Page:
The Union of Orthodox Jewish Congregations of America (UOJCA), expressed its deep disappointment with today’s 5-4 ruling by the U.S. Supreme Court allowing a state government entity to deny the First Amendment rights of a religious organization.
The Supreme Court ruled a law school can legally deny recognition to a Christian student group that won’t permit those who refuse to agree with its statement of beliefs join its membership. The Court rejected an appeal from the Christian Legal Society, which sued University of California’s Hastings College of the Law because the school had denied the CLS club official recognition as a campus group and thus equal access to law school meeting rooms and other resources. CLS requires that voting members sign a statement of faith that, among other points, regards “unrepentant participation in or advocacy of a sexually immoral lifestyle” as being inconsistent with that faith. But Hastings said no recognized campus groups may exclude people due to religious belief or sexual orientation.
The majority opinion, written by Justice Ginsburg, upheld the lower court rulings saying the Christian group’s First Amendment rights of association, free speech and free exercise were not violated by the college’s decision. The central rationale for the majority was that Hastings Law School was not singling out CLS, or any religious group, for this treatment but that it applied its “reasonable” policy requiring students groups to admit “all comers” equally and consistently. The opinion also emphasized that this analysis is in the unique context of a university environment.
A dissenting opinion, written by Justice Alito, reviewed the factual record of the case extensively and demonstrated that the Hastings policy was neither consistent in its content nor application and was, in fact, designed to target CLS, and groups like it, for exclusion. The UOJCA filed a “friend of the court” brief in the case in support of CLS – a brief which was cited in Justice Alito’s dissenting opinion.
Nathan Diament, UOJCA director of public policy, issued the following statement:
“We are deeply disappointed by the Supreme Court’s ruling today. If the First Amendment guarantees anything, it guarantees the right of people of faith to associate and join in expressions of faith without state interference and without the state placing a burden on their religious activities. Today, the Supreme Court’s majority has given state universities a green light and a roadmap to condition a religious group’s rights on the state’s preferred beliefs. This decision should deeply trouble all those who cherish religious freedom.”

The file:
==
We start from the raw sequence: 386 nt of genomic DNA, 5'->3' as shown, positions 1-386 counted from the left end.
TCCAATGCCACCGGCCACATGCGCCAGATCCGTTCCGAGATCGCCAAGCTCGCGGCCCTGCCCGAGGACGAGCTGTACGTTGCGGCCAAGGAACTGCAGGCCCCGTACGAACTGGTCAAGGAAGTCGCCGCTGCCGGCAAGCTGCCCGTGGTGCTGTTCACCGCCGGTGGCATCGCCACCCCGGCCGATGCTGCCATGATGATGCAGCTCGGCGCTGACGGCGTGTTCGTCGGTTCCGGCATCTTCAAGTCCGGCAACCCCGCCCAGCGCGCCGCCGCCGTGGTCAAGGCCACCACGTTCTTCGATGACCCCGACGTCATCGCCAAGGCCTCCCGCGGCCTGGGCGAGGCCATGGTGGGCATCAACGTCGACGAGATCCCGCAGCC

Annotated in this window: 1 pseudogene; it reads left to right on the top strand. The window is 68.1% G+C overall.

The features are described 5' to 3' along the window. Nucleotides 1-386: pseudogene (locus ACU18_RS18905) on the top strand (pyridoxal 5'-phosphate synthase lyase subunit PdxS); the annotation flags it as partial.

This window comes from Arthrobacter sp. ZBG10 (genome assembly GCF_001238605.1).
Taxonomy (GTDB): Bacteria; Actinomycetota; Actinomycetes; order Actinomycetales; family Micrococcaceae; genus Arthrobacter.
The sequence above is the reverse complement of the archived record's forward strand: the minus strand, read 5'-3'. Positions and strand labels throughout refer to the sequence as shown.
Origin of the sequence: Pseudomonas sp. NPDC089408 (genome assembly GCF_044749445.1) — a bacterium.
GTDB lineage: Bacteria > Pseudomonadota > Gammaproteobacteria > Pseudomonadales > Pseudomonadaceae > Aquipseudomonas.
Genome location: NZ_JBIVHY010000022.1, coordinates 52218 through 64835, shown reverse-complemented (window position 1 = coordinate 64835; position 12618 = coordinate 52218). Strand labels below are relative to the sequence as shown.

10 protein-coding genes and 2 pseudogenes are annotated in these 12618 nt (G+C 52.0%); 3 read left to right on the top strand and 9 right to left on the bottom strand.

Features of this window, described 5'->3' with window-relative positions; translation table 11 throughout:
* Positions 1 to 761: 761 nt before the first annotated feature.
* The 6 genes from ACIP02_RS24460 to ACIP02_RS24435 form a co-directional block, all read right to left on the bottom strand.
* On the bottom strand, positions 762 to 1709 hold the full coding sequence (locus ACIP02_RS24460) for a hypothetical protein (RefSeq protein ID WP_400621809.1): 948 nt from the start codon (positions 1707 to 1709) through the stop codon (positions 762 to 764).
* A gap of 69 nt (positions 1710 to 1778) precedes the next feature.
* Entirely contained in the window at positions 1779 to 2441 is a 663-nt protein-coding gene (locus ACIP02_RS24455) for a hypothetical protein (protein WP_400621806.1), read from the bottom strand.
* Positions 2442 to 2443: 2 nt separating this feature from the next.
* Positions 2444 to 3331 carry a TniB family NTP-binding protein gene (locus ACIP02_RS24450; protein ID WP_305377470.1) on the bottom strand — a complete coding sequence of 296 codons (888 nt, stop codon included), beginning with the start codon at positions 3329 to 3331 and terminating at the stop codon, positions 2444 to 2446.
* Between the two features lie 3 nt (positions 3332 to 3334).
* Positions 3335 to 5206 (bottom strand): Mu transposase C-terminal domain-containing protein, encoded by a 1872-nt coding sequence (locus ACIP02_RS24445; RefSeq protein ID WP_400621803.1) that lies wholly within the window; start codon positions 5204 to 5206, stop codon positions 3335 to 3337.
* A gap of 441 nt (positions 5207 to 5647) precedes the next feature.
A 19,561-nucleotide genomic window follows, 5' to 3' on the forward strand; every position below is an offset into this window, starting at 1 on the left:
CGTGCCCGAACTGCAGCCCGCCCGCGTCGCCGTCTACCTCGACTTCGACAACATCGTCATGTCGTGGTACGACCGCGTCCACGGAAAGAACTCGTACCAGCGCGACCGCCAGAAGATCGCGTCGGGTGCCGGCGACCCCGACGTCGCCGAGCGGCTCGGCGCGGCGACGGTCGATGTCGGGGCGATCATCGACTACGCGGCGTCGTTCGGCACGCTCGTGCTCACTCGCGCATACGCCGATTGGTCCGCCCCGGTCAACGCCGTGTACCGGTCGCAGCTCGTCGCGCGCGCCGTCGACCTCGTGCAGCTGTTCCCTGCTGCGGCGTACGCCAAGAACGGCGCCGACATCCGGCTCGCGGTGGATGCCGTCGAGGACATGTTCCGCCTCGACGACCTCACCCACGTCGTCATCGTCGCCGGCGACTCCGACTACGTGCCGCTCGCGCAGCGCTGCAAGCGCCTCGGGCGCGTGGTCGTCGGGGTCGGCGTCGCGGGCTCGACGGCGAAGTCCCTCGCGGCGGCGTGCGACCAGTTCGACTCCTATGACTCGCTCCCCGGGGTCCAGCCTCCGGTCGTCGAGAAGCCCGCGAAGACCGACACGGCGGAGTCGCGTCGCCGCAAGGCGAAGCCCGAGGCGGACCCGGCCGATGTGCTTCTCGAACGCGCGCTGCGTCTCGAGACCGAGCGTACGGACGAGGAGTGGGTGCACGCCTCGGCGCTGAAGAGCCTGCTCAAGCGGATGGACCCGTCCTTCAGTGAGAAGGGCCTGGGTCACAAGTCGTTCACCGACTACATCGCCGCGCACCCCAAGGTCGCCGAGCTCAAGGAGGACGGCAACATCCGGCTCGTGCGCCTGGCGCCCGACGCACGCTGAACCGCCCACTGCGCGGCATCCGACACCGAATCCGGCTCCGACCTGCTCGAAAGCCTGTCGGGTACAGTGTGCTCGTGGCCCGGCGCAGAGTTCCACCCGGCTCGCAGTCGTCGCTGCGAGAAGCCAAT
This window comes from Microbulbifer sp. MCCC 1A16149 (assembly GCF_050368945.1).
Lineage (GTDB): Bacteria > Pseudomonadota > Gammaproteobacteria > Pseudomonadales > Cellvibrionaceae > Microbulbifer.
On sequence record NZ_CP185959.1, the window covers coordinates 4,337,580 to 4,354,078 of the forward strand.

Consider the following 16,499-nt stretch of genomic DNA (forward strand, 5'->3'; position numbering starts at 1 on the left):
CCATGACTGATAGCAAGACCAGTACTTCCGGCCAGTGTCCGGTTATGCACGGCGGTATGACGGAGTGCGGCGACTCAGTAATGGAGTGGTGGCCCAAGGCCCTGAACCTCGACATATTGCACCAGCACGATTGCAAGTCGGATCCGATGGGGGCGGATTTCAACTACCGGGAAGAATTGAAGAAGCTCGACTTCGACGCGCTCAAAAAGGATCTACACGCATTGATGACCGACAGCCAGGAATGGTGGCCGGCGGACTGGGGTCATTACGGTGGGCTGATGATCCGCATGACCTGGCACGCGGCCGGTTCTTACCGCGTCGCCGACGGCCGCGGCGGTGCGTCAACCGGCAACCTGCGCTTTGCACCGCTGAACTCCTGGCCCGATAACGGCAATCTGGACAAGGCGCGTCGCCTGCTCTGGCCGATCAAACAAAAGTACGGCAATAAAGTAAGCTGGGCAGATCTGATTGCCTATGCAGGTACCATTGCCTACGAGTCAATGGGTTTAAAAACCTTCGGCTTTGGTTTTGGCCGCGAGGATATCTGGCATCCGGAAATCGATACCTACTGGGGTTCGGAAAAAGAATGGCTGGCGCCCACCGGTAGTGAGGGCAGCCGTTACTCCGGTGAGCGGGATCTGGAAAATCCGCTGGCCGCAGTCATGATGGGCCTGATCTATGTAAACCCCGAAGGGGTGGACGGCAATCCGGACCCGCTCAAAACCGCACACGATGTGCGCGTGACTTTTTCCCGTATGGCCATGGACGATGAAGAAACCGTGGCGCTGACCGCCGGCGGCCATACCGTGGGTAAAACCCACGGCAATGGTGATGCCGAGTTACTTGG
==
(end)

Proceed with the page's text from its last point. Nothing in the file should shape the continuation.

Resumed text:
(YWN Desk – NYC)
i guess we won one and lost another
I agree with the OU. It opens the door for admission for the greatest Arab haters of Israel to every Hillel Society between the Verrazano to the Golden Gate.
“We are deeply disappointed by the Supreme Court’s ruling today. If the First Amendment guarantees anything, it guarantees the right of people of faith to associate and join in expressions of faith without state interference and without the state placing a burden on their religious activities.
It still does. But you DON’T have the right to the institution/state’s money. There’s a saying about having your cake and eating it too…
Where I went to school, we had a very nice black woman who joined the Jewish Student Union. It didn’t detract at all.
This is an extremely carefully written article. Kudos to the UOJCA for finding a way to make what the CLS did sound noble.
The Court’s decision doesn’t prevent any organization from limiting membership based on support for an ideological goal. What it prevents is having a religious or sexual “test” for becoming a member. The “Religious zionist” group can require that supporters favor religious zionist, and the “Neturei Karta” group can require that one oppses zionism (or the young Democrats can require that one supports the Democrats) – but saying a class of persons can’t join is the problem.
The campus atheists and the campus gay rights groups exist, but don’t have an elaborate faith test for joining, and they manage fine. As long as the Christian group and the anti-gay group are treated the same as the atheists and the gay groups, there is no discrimination issue.
It should be noted the US abolished “faith tests” in 1787, and have managed to discriminate nicely ever since. As this is a law school, the students should be clever enough to figure out how to exclude people they disagree with without reliance on a prohibited test.
is the OU a kashrut organization or are they in politics.
Besmart, go the website of the Orthodox Union of Jewish Congregations of America (that’s the full name, IIRC but you’ll find it under OU) and you’ll see just what else they do. (Many of us can and should thank them for the pillars of our communities who are NCSY alumni, for starters.)
Whoops, no edit function. This is what happens when you skim.
Read the first line of the article. OU kashrus is just one function of the UOJCA.